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The Philadelphia Agreement

Posted on October 11, 2021 by admin-wanda in Uncategorized

Delegates voted more than 60 times before the method was chosen. The final agreement was to have the president elected by the voters of each state who was to be elected “in a way” as he could “guide” his legislative power. Each voter would vote for two people (one of whom could not be a resident of the same state). The person with the most votes would become president. But if no one person had a majority of the votes, the House of Representatives elected the candidate from the top five (with each state`s delegation paying one vote). When the details of the Virginia Plan were discussed, it became clear that it was not a simple revision of the Articles of Confederation, but a bold plan for a whole new type of government – a government with a much more powerful “national” legislative power and, unlike the Articles of Confederation, with a powerful executive leader. It immediately became clear that, as bold and innovative as the plan was, there were many delegates in the room who had serious reservations about certain aspects. For nearly four months, delegates have been trying to clarify and resolve their differences. The most divisive issues – those concerning the distribution of representation within the national legislature, the powers and type of election of the chief executive and the place of the institution of slavery in the new continental political entity – would be the form of the document, which was finally adopted on 17 September 1997, september 1, 1997, a 1787. An important change that came in the final version was the agreement between the North and South delegates to authorize Congress to end the slave trade from 1808. Delegates from the South and North also agreed to strengthen the fugitive slave clause, in exchange for repealing the requirement that two-thirds of Congress agree on “navigation laws” (trade rules between states and foreign governments).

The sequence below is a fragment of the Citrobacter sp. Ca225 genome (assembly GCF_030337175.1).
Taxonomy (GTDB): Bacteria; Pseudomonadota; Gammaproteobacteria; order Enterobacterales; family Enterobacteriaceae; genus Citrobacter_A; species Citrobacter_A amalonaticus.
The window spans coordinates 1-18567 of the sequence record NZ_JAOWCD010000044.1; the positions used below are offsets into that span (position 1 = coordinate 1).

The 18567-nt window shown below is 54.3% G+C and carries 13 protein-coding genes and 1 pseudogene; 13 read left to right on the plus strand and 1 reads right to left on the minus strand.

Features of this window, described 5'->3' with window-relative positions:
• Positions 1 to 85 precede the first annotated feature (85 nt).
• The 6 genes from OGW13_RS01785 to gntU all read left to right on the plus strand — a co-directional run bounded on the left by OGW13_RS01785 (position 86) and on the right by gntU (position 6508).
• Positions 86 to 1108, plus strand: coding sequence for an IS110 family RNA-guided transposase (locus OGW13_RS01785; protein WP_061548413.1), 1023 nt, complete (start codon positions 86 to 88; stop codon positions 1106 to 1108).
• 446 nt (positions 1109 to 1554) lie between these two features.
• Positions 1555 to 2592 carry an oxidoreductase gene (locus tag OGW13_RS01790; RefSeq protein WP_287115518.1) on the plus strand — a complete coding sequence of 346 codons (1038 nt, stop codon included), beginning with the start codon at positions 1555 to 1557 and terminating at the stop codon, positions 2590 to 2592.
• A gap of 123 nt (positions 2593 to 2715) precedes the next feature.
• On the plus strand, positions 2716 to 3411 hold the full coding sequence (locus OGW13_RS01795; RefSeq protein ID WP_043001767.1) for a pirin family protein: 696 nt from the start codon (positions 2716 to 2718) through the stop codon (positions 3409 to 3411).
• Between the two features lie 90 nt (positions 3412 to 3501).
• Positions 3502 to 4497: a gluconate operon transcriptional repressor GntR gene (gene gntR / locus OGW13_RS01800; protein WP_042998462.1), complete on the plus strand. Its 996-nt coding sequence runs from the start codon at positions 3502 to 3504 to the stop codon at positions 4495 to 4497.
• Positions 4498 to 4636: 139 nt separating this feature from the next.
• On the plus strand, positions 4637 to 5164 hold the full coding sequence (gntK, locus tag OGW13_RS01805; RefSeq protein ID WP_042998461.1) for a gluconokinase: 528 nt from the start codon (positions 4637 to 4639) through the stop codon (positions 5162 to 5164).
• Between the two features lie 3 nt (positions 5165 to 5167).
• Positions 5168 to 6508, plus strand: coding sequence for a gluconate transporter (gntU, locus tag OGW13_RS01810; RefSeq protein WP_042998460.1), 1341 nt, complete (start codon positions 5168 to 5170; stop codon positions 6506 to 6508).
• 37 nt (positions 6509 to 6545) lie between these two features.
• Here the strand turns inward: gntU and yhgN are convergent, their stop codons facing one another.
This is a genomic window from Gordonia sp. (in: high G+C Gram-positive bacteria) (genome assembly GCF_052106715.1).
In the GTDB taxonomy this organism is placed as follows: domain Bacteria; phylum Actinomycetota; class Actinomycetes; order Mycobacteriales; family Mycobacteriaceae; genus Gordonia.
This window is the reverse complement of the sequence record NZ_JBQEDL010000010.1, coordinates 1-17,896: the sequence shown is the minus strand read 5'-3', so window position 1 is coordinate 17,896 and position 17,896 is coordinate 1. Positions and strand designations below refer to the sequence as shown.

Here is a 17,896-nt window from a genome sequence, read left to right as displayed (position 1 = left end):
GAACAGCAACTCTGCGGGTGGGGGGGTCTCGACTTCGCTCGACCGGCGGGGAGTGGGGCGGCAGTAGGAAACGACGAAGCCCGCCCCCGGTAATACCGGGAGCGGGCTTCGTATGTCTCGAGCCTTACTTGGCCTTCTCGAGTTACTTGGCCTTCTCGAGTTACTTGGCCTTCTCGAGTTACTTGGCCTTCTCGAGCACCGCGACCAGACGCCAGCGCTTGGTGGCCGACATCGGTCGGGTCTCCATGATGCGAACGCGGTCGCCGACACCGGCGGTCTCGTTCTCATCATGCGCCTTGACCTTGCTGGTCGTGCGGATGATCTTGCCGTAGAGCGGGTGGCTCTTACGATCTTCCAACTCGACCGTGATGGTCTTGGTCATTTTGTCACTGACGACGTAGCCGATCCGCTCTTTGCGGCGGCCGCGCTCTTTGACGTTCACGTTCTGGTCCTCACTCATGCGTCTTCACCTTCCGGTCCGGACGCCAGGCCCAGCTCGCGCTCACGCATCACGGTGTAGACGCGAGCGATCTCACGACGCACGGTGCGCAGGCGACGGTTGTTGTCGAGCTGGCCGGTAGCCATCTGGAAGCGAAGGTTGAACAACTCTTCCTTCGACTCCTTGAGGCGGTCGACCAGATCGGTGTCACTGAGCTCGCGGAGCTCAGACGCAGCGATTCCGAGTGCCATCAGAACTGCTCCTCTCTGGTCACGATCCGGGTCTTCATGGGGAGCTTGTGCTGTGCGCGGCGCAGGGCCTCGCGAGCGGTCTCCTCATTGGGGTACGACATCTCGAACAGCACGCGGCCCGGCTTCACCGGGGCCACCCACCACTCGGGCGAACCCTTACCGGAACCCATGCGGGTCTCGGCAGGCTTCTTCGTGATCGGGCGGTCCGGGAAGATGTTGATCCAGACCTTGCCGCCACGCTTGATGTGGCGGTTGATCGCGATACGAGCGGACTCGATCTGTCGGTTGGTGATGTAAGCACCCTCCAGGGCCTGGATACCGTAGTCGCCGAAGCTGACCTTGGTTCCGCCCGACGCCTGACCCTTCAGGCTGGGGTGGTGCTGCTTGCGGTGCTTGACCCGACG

The two-thirds requirement was approved by southern delegates, who believed Congress could pass navigation laws that would be economically harmful to slaveholders. [123]:196 Between Madison`s initial call for states to send delegates to Annapolis and madison`s Virginia plan for a new government to the Philadelphia Congress had taken place a fundamental shift in the goals of the congressional process. . . .


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